Back in the day, kids played on very different playground equipment than what exists today. Except in Detroit. In that city, the aptly named Giant Slide is a 40-foot-tall metal slide that opened in the 1960s still stands. After being closed due to Covid, the slide re-opened on August 19. And it closed down again just four hours later. Riders were going way too fast. Videos of children and adults alike catching air and landing hard made the rounds on social media and late night talk shows. The slide has now reopened, but would you ever go on it?
The Michigan Department of Natural Resources runs the park and the Giant Slide. Park rangers released a video showing the proper way to ride the slide without injuring yourself or picking up too much speed. Apparently the trick is to lean forward. The rangers also said they are spraying water to slow things down in between riders, but we’re not quite clear on how the physics of that works.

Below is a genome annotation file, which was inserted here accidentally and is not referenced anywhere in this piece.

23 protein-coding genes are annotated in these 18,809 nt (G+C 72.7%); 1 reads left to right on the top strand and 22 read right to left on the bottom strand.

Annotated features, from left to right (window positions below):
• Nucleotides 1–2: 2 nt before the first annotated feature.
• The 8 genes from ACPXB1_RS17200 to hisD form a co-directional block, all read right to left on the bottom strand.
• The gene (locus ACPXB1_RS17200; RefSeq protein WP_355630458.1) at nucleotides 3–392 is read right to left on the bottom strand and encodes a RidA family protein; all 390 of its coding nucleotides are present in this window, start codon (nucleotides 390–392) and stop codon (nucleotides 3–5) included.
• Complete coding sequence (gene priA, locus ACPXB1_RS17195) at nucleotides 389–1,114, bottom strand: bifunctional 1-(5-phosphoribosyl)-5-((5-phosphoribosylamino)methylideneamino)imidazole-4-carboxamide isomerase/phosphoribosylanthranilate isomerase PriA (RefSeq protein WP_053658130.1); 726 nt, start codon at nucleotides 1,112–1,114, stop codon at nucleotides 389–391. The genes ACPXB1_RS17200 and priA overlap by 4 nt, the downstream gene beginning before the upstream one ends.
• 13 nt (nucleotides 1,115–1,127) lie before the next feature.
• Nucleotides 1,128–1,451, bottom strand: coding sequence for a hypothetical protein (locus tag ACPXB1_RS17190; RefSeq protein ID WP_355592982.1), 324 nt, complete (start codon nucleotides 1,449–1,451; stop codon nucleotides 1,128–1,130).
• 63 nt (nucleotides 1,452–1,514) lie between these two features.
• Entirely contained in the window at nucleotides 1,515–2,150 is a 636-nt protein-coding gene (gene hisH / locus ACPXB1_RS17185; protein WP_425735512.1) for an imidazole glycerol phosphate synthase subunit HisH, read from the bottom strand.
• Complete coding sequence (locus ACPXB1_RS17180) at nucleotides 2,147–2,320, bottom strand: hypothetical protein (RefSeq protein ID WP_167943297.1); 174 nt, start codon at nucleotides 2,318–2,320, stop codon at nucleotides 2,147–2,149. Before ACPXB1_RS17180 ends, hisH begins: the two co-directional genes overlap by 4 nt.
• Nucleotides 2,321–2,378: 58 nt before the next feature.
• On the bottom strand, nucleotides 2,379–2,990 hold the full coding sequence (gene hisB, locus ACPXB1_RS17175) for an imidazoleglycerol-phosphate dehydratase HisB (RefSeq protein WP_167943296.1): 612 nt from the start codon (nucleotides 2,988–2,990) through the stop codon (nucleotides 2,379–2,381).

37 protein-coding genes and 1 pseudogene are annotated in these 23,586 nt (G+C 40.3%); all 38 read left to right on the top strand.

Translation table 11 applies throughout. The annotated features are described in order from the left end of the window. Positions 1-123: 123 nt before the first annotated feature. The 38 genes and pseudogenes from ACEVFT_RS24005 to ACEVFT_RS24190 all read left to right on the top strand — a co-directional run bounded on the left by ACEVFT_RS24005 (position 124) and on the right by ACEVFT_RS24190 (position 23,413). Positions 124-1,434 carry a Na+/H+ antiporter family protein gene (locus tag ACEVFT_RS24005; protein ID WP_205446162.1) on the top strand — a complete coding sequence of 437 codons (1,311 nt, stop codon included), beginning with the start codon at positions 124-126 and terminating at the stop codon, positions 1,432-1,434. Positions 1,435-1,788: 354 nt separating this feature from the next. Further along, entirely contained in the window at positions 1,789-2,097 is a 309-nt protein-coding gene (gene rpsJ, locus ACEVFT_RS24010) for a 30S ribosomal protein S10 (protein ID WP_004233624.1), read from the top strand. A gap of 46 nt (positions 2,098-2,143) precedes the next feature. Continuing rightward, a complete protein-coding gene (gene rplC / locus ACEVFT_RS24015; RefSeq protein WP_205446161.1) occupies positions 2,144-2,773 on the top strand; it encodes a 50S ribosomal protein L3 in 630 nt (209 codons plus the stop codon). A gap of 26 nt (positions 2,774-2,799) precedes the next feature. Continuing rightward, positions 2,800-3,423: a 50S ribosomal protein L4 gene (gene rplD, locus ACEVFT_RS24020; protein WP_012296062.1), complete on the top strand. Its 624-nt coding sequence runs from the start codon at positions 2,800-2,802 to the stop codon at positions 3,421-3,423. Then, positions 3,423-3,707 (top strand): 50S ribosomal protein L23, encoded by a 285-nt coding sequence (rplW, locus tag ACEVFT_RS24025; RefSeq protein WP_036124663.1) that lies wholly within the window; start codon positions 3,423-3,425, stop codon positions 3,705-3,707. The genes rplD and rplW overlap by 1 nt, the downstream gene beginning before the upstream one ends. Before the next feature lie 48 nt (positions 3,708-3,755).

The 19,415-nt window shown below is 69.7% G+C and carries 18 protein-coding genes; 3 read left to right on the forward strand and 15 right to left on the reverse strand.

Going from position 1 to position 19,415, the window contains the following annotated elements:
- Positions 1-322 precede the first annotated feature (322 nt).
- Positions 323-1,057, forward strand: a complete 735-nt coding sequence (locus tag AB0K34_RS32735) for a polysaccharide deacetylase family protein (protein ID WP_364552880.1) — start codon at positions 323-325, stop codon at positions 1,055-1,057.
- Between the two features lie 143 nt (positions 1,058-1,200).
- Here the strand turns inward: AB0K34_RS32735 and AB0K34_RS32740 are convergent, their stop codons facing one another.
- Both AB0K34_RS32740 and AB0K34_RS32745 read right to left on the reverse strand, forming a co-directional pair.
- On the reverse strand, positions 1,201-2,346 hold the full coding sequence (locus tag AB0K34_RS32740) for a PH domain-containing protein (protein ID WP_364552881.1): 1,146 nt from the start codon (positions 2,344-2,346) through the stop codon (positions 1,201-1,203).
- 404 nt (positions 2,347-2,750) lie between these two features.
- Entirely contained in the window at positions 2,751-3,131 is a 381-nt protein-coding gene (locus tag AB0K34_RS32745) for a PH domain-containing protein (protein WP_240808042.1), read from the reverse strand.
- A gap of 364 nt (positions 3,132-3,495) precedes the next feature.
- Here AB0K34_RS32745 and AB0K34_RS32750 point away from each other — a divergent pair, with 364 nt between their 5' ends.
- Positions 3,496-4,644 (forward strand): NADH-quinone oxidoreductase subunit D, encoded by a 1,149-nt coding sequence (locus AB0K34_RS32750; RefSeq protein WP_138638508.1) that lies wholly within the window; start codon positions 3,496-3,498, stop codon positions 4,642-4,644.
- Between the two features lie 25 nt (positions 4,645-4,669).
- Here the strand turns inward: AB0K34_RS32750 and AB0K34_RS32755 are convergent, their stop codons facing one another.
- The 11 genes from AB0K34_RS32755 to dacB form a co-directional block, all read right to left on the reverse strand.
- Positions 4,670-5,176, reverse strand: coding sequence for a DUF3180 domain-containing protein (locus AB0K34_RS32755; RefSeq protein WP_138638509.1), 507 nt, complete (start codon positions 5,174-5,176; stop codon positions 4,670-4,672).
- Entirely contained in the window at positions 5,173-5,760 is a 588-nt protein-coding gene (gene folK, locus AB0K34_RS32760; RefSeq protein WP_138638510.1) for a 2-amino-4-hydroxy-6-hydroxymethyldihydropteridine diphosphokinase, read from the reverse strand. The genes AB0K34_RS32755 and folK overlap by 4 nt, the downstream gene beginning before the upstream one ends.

We saw news of this cursed object thanks to DesignTAXI. It harkens back to a simpler time, before rampant personal injury lawsuits took all the fun out of childhood. Or addressed legitimate safety concerns, depending on how you look at it. The Giant Slide makes the world’s longest water slide and a 360 degree rotating slide look tame in comparison.
Slides are having the last laugh this week. A Dodgers reporter broke his hand, wrist, and some ribs live on TV while riding a two-story slide at the Milwaukee Brewers’s baseball field. Maybe we should just all stay off slides for a bit.
Melissa is Nerdist’s science & technology staff writer. She grew up riding down the concrete slide in Codornices Park in Berkeley, California—which is still there. Melissa also moderates “science of” panels at conventions and co-hosts Star Warsologies, a podcast about science and Star Wars. Follow her on Twitter @melissatruth.